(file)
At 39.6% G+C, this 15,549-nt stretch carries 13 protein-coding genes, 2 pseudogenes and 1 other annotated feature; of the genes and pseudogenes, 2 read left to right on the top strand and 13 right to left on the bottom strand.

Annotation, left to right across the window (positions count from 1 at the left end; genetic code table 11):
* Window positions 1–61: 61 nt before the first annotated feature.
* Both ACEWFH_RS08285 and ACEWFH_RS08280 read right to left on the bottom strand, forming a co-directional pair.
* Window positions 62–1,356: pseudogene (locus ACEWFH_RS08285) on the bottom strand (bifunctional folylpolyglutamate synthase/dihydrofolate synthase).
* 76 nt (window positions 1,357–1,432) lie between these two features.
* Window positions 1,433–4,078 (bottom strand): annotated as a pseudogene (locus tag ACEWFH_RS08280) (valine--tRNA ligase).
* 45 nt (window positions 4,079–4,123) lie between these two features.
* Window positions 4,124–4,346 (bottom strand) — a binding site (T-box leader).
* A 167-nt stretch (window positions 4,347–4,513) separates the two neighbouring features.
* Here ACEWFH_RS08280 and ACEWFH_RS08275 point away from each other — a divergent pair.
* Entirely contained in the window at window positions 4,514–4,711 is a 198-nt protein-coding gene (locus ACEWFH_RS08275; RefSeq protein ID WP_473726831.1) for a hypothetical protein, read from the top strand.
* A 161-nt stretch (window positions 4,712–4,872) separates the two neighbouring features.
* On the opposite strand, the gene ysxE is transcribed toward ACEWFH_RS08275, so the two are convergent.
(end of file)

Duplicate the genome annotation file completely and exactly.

At 39.6% G+C, this 15,549-nt stretch carries 13 protein-coding genes, 2 pseudogenes and 1 other annotated feature; of the genes and pseudogenes, 2 read left to right on the top strand and 13 right to left on the bottom strand.

Annotation, left to right across the window (positions count from 1 at the left end; genetic code table 11):
* Window positions 1–61: 61 nt before the first annotated feature.
* Both ACEWFH_RS08285 and ACEWFH_RS08280 read right to left on the bottom strand, forming a co-directional pair.
* Window positions 62–1,356: pseudogene (locus ACEWFH_RS08285) on the bottom strand (bifunctional folylpolyglutamate synthase/dihydrofolate synthase).
* 76 nt (window positions 1,357–1,432) lie between these two features.
* Window positions 1,433–4,078 (bottom strand): annotated as a pseudogene (locus tag ACEWFH_RS08280) (valine--tRNA ligase).
* 45 nt (window positions 4,079–4,123) lie between these two features.
* Window positions 4,124–4,346 (bottom strand) — a binding site (T-box leader).
* A 167-nt stretch (window positions 4,347–4,513) separates the two neighbouring features.
* Here ACEWFH_RS08280 and ACEWFH_RS08275 point away from each other — a divergent pair.
* Entirely contained in the window at window positions 4,514–4,711 is a 198-nt protein-coding gene (locus ACEWFH_RS08275; RefSeq protein ID WP_473726831.1) for a hypothetical protein, read from the top strand.
* A 161-nt stretch (window positions 4,712–4,872) separates the two neighbouring features.
* On the opposite strand, the gene ysxE is transcribed toward ACEWFH_RS08275, so the two are convergent.